During the conversation with Detective Powers, the defendant was given an alcoholic beverage which, along with other alcohol he had consumed earlier in the day, did not leave him drunk or incoherent.
The weapon was recovered the next day approximately one mile from the site the defendant had indicated.
The judge found that during the questioning the defendant was not under the influence of alcohol or narcotics and was not incoherent, emotional, or detached from reality. The defendant is middle-aged, has a ninth grade education, and has had a lengthy involvement with the criminal justice system.
The judge held that all statements made after Trooper Kenney informed the defendant that any discussion of leniency must be preceded by his providing reliable information were involuntary and thus should be suppressed. He held that the defendant had "crossed the Rubicon" in his attempt to show good faith by leading the police on a search of the banks of the Connecticut River, and "had already made a fatal commitment based on a promise — however slight." The judge further stated, "The statement . . . given so soon after the ineffectual attempt to show good faith [leads] one to believe the defendant was now coerced by circumstances, to attempt to salvage his deal."
In reviewing a judge's determination regarding a knowing waiver of Miranda rights and voluntariness, we "grant substantial deference to the judge's ultimate conclusions and we will not reject a judge's subsidiary findings if they are warranted by the evidence." Commonwealth v. Benoit, 389 Mass. 411, 419 (1983). Commonwealth v. Williams, 388 Mass. 846, 851 (1983). Commonwealth v. Tavares, 385 Mass. 140, 144-145, cert. denied, 457 U.S. 1137 (1982). However, we will make an independent inquiry "to ascertain whether the judge properly applied the law in a given case." Commonwealth v. Benoit, supra. Voluntariness turns on the "totality of the circumstances," including promises or other inducements, conduct of the defendant, the defendant's age, education, intelligence and emotional stability, experience with and in the criminal justice system, physical and mental condition, the initiator of the discussion of a deal or leniency (whether the defendant or the police), and the details of the interrogation, including the recitation of Miranda warnings. See id.; Commonwealth v. Williams, supra at 852-854; Commonwealth v. Wilborne, 382 Mass. 241, 252 (1981); Commonwealth v. Chung, 378 Mass. 451, 456-458 (1979); Commonwealth v. Meehan, 377 Mass. 552, 563-565 (1979), cert. dismissed, 445 U.S. 39 (1980); State v. Jordan, 114 Ariz. 452, 454 (1976), judgment vacated as to death penalty, 438 U.S. 911 (1978); Taylor v. Commonwealth, 461 S.W.2d 920, 922 (Ky. Ct. App. 1970), cert. denied sub nom. Brown v. Kentucky, 404 U.S. 837 (1971). Of course, before any admissions or confessions can be admitted in evidence, those statements must be proved to be voluntary beyond a reasonable doubt. Commonwealth v. Tavares, supra at 151-152. See Commonwealth v. Parham, 390 Mass. 833, 838 n. 3 (1984). Compare Lego v. Twomey, 404 U.S. 477, 489 (1972) (admissibility under Federal Constitution requires such a showing only by a preponderance of the evidence).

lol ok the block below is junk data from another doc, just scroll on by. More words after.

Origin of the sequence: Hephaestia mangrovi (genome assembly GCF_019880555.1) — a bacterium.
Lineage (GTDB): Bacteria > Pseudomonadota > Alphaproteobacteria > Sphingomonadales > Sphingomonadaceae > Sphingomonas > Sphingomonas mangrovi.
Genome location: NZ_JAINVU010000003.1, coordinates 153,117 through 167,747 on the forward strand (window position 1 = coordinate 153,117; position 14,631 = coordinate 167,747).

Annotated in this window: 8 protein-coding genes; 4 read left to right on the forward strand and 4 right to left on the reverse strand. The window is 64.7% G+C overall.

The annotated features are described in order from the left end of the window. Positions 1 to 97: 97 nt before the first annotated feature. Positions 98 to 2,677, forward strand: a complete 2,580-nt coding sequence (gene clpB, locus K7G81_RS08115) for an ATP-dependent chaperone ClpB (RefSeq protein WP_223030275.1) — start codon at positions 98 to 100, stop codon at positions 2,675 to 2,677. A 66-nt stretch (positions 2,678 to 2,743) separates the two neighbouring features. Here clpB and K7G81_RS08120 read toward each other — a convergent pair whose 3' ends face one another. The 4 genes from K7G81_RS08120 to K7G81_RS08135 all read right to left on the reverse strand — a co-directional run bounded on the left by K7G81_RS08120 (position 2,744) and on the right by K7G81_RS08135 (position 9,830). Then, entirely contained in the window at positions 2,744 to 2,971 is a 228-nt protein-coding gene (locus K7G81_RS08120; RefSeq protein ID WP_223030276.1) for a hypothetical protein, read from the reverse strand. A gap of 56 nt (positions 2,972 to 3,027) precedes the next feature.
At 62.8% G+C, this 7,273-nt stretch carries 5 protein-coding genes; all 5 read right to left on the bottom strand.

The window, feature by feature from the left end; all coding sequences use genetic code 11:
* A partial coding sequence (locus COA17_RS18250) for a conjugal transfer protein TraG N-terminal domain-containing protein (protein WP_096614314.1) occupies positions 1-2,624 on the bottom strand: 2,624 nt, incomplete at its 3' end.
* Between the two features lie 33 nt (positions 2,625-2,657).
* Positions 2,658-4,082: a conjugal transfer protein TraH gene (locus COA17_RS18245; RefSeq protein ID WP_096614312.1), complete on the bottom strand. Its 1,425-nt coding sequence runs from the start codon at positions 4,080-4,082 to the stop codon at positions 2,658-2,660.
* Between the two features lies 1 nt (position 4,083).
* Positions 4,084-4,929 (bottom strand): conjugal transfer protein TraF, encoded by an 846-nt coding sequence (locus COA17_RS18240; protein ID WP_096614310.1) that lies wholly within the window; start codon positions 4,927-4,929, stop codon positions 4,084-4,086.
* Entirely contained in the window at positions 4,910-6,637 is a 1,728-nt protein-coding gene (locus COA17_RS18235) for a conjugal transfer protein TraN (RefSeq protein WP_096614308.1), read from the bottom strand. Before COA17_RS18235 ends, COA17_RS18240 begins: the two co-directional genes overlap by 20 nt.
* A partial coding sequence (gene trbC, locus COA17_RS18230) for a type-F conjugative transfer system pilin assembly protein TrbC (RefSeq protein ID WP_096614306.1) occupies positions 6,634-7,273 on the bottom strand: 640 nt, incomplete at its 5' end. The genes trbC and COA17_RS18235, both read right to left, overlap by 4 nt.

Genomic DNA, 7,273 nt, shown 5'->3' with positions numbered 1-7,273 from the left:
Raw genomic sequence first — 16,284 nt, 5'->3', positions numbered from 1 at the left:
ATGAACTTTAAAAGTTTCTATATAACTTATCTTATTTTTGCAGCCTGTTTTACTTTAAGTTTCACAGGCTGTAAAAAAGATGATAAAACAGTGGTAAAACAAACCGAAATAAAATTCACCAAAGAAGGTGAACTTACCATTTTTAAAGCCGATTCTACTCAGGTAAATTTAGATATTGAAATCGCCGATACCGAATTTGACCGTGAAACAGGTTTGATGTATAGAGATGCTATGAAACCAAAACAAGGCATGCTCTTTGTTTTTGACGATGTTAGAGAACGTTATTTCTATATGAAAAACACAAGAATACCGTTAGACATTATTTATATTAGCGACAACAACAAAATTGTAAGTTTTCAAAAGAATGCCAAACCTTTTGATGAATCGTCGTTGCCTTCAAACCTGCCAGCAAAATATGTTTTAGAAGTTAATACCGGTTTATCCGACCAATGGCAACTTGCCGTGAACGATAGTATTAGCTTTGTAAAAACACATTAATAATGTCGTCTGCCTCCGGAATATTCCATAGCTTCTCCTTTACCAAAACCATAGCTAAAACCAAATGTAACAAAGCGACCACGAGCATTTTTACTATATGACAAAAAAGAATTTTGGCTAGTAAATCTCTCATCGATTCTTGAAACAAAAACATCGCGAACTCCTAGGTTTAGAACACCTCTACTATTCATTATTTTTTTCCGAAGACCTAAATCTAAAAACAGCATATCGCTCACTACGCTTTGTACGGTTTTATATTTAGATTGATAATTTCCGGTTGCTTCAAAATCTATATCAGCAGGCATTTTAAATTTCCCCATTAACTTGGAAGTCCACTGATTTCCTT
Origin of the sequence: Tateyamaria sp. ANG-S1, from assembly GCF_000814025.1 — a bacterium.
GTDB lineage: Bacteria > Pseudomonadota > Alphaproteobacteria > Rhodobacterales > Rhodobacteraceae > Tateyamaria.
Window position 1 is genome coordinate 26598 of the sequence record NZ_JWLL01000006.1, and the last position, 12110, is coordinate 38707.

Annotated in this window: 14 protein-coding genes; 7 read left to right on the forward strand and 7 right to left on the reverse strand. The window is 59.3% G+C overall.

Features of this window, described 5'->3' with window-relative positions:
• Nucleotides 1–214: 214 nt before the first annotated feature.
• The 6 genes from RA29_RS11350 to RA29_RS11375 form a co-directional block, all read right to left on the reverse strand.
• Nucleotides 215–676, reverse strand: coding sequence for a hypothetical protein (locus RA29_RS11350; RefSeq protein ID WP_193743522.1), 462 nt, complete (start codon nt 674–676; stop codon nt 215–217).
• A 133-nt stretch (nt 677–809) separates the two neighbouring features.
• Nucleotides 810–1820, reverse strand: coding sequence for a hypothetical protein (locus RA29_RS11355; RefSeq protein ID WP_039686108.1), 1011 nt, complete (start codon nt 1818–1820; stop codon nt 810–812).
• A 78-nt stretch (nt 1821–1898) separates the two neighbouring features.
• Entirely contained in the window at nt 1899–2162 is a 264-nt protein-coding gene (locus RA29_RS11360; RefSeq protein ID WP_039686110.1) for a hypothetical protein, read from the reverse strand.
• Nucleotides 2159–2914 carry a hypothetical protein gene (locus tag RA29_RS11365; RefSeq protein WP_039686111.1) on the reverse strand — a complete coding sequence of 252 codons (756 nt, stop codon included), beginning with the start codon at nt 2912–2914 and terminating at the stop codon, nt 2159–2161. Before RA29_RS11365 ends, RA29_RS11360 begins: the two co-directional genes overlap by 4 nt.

The findings of the judge concerning the circumstances surrounding the defendant's statements demonstrate that the statements were not involuntary and therefore that the judge's holding to the contrary was wrong as a matter of law. The defendant was not intoxicated, or emotional, nor was he detached from reality; he was of sufficient age, educational background, and intelligence to comprehend the meaning of his actions and was familiar with the criminal justice system. He was given Miranda warnings three times, the last time just before his written waiver and taped statement. He was aware of his right to talk with counsel and in fact exercised that right prior to giving his statement. Also, the defendant initiated the discussion of leniency, and affirmatively sought a deal. The judge concluded, however, that the defendant was "coerced by circumstances" to make a statement. This was an error of law.